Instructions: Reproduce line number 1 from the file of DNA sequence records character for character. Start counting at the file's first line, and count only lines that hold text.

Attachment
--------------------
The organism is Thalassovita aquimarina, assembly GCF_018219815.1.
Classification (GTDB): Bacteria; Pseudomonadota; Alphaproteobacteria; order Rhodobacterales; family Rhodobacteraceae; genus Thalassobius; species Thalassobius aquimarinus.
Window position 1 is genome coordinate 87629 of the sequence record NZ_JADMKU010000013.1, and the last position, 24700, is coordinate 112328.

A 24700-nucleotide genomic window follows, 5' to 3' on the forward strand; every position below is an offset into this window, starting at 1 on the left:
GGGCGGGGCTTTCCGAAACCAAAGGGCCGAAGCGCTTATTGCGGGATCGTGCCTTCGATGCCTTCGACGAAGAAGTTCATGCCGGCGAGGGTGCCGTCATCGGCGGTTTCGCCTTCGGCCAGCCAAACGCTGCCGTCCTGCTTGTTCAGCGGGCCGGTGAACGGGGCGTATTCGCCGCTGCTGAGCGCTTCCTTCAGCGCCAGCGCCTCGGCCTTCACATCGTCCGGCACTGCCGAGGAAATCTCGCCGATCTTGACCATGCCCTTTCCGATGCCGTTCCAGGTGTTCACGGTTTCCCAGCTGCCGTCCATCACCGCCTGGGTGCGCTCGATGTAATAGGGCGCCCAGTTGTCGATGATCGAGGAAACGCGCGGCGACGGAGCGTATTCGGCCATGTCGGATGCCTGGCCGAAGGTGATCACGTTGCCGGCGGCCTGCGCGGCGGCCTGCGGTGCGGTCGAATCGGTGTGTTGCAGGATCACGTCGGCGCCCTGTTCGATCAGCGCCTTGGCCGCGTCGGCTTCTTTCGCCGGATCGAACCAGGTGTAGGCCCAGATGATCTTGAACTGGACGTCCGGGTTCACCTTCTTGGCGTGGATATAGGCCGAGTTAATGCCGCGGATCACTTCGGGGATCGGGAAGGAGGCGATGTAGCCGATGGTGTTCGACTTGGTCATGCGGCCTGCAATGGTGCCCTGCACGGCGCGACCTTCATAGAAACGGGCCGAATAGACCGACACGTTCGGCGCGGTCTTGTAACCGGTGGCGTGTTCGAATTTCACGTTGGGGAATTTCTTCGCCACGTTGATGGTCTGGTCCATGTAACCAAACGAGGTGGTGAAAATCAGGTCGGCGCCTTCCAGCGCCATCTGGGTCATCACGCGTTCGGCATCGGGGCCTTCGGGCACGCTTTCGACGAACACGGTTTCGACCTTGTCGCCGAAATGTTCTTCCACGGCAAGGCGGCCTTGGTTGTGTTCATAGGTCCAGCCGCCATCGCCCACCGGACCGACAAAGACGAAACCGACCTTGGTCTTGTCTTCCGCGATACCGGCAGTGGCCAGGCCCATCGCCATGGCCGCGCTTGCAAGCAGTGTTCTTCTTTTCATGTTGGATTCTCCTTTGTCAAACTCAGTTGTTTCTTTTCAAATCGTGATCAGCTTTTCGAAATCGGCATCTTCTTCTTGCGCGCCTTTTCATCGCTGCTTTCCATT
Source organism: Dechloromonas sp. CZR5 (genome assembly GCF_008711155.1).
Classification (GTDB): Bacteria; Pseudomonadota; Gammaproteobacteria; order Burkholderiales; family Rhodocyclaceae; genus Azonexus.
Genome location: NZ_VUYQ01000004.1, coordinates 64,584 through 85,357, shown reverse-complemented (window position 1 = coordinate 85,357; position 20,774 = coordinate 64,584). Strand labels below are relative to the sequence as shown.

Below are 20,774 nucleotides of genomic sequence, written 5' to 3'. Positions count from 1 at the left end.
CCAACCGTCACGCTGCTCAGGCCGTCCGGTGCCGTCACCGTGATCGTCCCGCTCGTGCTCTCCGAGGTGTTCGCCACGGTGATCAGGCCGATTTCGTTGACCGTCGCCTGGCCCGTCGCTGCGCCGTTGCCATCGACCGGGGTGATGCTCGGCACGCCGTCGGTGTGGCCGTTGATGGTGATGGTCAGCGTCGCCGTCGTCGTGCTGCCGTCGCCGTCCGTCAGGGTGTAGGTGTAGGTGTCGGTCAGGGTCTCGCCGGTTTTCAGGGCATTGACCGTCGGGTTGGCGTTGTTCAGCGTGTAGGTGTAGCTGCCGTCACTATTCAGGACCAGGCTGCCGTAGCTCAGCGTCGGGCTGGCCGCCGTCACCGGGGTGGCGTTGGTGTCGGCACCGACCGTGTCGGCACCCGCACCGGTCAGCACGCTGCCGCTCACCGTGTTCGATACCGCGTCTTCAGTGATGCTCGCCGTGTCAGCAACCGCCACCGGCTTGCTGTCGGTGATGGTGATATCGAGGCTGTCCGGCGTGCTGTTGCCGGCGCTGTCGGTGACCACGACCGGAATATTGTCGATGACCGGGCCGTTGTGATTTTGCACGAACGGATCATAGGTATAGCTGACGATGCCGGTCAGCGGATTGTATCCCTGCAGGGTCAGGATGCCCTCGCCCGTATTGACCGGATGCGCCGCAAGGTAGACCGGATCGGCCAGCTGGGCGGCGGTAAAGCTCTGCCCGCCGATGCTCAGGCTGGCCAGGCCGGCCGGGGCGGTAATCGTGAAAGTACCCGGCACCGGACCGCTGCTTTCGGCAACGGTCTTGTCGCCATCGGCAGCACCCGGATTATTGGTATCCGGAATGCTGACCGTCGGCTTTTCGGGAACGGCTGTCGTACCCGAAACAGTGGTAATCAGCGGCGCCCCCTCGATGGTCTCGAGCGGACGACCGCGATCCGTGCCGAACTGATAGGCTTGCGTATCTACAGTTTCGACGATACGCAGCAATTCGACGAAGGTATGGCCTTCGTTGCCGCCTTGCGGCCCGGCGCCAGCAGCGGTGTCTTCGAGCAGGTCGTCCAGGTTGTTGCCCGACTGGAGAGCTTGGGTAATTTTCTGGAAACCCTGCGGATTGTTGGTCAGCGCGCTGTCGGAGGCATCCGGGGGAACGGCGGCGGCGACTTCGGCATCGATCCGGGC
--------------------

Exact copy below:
The organism is Thalassovita aquimarina, assembly GCF_018219815.1.